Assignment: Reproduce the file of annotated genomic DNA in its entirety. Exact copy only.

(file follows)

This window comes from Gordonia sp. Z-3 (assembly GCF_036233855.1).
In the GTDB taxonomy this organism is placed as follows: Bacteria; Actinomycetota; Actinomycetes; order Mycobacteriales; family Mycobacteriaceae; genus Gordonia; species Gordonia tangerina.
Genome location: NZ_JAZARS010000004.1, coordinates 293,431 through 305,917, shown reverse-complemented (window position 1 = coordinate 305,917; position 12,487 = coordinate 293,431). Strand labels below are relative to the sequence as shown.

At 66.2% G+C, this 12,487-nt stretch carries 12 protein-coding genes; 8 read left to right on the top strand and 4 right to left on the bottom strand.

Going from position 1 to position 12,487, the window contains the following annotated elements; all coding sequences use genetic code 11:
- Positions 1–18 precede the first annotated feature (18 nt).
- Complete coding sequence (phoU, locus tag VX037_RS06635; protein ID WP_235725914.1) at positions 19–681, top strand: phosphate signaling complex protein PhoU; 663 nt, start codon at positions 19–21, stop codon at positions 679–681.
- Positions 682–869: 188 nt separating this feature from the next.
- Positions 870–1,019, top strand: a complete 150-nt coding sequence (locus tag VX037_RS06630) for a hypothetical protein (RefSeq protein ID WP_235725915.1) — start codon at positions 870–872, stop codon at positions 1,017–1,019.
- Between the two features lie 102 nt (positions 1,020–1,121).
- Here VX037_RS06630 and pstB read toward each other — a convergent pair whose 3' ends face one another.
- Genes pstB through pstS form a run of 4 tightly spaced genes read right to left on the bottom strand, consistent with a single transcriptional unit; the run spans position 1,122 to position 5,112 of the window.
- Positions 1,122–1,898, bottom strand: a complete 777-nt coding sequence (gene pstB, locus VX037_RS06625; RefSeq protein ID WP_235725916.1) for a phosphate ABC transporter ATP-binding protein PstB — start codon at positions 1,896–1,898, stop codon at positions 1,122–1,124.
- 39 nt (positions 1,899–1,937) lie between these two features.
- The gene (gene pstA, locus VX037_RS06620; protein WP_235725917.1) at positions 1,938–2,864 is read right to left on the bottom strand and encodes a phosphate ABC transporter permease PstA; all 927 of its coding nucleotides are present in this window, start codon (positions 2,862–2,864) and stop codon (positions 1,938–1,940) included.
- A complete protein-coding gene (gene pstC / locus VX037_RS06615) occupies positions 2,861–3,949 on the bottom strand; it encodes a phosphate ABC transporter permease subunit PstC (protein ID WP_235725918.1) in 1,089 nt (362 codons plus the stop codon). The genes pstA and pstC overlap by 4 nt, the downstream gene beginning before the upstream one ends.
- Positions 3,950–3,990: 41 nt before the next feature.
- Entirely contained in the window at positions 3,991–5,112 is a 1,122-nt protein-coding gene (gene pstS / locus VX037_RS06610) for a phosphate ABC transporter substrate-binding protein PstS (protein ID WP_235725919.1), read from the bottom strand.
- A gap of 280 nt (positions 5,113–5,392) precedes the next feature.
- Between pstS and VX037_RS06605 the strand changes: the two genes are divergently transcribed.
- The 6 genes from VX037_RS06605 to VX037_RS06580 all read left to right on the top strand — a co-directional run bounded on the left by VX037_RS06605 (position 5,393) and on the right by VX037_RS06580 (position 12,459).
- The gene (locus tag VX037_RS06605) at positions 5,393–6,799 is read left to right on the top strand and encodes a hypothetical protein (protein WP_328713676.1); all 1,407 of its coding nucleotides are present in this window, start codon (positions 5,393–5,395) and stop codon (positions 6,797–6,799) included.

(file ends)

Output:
This window comes from Gordonia sp. Z-3 (assembly GCF_036233855.1).
In the GTDB taxonomy this organism is placed as follows: Bacteria; Actinomycetota; Actinomycetes; order Mycobacteriales; family Mycobacteriaceae; genus Gordonia; species Gordonia tangerina.
Genome location: NZ_JAZARS010000004.1, coordinates 293,431 through 305,917, shown reverse-complemented (window position 1 = coordinate 305,917; position 12,487 = coordinate 293,431). Strand labels below are relative to the sequence as shown.

At 66.2% G+C, this 12,487-nt stretch carries 12 protein-coding genes; 8 read left to right on the top strand and 4 right to left on the bottom strand.

Going from position 1 to position 12,487, the window contains the following annotated elements; all coding sequences use genetic code 11:
- Positions 1–18 precede the first annotated feature (18 nt).
- Complete coding sequence (phoU, locus tag VX037_RS06635; protein ID WP_235725914.1) at positions 19–681, top strand: phosphate signaling complex protein PhoU; 663 nt, start codon at positions 19–21, stop codon at positions 679–681.
- Positions 682–869: 188 nt separating this feature from the next.
- Positions 870–1,019, top strand: a complete 150-nt coding sequence (locus tag VX037_RS06630) for a hypothetical protein (RefSeq protein ID WP_235725915.1) — start codon at positions 870–872, stop codon at positions 1,017–1,019.
- Between the two features lie 102 nt (positions 1,020–1,121).
- Here VX037_RS06630 and pstB read toward each other — a convergent pair whose 3' ends face one another.
- Genes pstB through pstS form a run of 4 tightly spaced genes read right to left on the bottom strand, consistent with a single transcriptional unit; the run spans position 1,122 to position 5,112 of the window.
- Positions 1,122–1,898, bottom strand: a complete 777-nt coding sequence (gene pstB, locus VX037_RS06625; RefSeq protein ID WP_235725916.1) for a phosphate ABC transporter ATP-binding protein PstB — start codon at positions 1,896–1,898, stop codon at positions 1,122–1,124.
- 39 nt (positions 1,899–1,937) lie between these two features.
- The gene (gene pstA, locus VX037_RS06620; protein WP_235725917.1) at positions 1,938–2,864 is read right to left on the bottom strand and encodes a phosphate ABC transporter permease PstA; all 927 of its coding nucleotides are present in this window, start codon (positions 2,862–2,864) and stop codon (positions 1,938–1,940) included.
- A complete protein-coding gene (gene pstC / locus VX037_RS06615) occupies positions 2,861–3,949 on the bottom strand; it encodes a phosphate ABC transporter permease subunit PstC (protein ID WP_235725918.1) in 1,089 nt (362 codons plus the stop codon). The genes pstA and pstC overlap by 4 nt, the downstream gene beginning before the upstream one ends.
- Positions 3,950–3,990: 41 nt before the next feature.
- Entirely contained in the window at positions 3,991–5,112 is a 1,122-nt protein-coding gene (gene pstS / locus VX037_RS06610) for a phosphate ABC transporter substrate-binding protein PstS (protein ID WP_235725919.1), read from the bottom strand.
- A gap of 280 nt (positions 5,113–5,392) precedes the next feature.
- Between pstS and VX037_RS06605 the strand changes: the two genes are divergently transcribed.
- The 6 genes from VX037_RS06605 to VX037_RS06580 all read left to right on the top strand — a co-directional run bounded on the left by VX037_RS06605 (position 5,393) and on the right by VX037_RS06580 (position 12,459).
- The gene (locus tag VX037_RS06605) at positions 5,393–6,799 is read left to right on the top strand and encodes a hypothetical protein (protein WP_328713676.1); all 1,407 of its coding nucleotides are present in this window, start codon (positions 5,393–5,395) and stop codon (positions 6,797–6,799) included.